State owned French energy major EDF is reducing output at nuclear power stations on the Rhône and Garonne rivers as heatwaves push up river temperatures, restricting its ability to use river water to cool the plants.
EDF, which is Europe’s biggest producer of nuclear energy, has said it would extend output cuts at several NPPs on the two rivers as the hot spell continues, but that a minimum level of output, 400 MW, would be maintained.
Further cuts in output are likely in the near future at nuclear power plants Tricastin (3.6 GW), St Alban (2.6 GW, but now at 700 MW) and Golfech (2.7 GW) owing to high temperatures in the Rhône and Garonne rivers. EDF started imposing production restrictions in mid-July at Tricastin, St Alban and Bugey on the Rhône and Blayais at the mouth of the Garonne as temperature rose to unusually high levels.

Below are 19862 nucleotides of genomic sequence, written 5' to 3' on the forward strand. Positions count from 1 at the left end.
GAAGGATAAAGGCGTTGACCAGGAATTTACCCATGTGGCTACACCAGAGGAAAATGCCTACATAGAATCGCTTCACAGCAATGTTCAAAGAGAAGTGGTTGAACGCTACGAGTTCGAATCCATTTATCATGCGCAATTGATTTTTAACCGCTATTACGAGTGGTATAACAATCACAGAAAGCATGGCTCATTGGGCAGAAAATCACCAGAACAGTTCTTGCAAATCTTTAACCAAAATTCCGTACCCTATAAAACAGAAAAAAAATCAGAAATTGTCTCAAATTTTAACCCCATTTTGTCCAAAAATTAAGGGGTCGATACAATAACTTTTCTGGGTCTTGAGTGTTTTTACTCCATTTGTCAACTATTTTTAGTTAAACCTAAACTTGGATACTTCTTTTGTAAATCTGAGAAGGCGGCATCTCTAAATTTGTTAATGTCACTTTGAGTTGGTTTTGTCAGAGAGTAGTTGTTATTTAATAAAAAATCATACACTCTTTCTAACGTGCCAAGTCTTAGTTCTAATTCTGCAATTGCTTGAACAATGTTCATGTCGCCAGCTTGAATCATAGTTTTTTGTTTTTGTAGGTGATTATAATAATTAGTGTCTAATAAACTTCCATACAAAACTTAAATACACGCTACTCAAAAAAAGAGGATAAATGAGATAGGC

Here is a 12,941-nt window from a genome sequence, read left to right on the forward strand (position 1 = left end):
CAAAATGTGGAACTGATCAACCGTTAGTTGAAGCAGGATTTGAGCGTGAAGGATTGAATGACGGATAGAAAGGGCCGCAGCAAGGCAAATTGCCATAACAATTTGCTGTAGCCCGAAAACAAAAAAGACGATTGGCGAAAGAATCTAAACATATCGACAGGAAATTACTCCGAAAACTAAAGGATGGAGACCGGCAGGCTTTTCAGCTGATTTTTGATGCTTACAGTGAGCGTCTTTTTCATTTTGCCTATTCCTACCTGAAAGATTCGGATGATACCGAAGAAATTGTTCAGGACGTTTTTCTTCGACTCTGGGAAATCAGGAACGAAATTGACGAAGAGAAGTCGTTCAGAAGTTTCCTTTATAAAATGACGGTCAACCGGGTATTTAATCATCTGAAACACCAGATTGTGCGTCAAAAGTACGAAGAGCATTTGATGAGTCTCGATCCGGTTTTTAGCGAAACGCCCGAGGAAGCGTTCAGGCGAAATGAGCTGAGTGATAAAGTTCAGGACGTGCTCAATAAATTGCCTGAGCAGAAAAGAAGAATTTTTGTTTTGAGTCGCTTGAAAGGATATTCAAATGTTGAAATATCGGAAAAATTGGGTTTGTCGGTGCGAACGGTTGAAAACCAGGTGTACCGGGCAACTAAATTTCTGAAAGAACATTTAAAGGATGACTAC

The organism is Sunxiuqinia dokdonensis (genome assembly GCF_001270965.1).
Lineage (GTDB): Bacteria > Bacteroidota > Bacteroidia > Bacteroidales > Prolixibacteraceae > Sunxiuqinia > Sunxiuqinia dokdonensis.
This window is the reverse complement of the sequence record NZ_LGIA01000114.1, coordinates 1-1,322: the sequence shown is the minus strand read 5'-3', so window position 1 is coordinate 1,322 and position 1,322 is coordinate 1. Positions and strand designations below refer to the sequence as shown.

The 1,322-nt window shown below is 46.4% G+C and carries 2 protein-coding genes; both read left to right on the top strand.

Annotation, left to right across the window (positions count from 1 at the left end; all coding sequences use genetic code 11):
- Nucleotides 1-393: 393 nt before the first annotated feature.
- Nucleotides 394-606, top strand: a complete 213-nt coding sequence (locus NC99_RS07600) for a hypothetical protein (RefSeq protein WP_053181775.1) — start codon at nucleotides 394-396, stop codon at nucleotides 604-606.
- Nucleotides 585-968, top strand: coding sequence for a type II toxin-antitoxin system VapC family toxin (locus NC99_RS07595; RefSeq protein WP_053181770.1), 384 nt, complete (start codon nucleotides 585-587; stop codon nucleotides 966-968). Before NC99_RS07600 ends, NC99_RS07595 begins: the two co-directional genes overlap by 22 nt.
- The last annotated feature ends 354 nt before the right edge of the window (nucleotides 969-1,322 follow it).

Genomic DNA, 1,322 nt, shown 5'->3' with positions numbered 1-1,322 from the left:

Since 2000, production losses due to high river temperatures and low river flows have represented an average of only 0.3% of annual production, but the present situation is unusual – half of EDF’s 56 nuclear reactors are offline owing to planned maintenance, and work to repair corrosion, that was delayed by the pandemic. As a result EDF estimates its power output this year will be the lowest in more than three decades.
The production cuts mean that France, traditionally an energy exporter, is relying on imports from Spain, Switzerland, Germany and the UK. The latest power cuts threaten to push energy prices even higher, on top of the steep rises caused by the effects of Russia’s invasion of Ukraine in late February.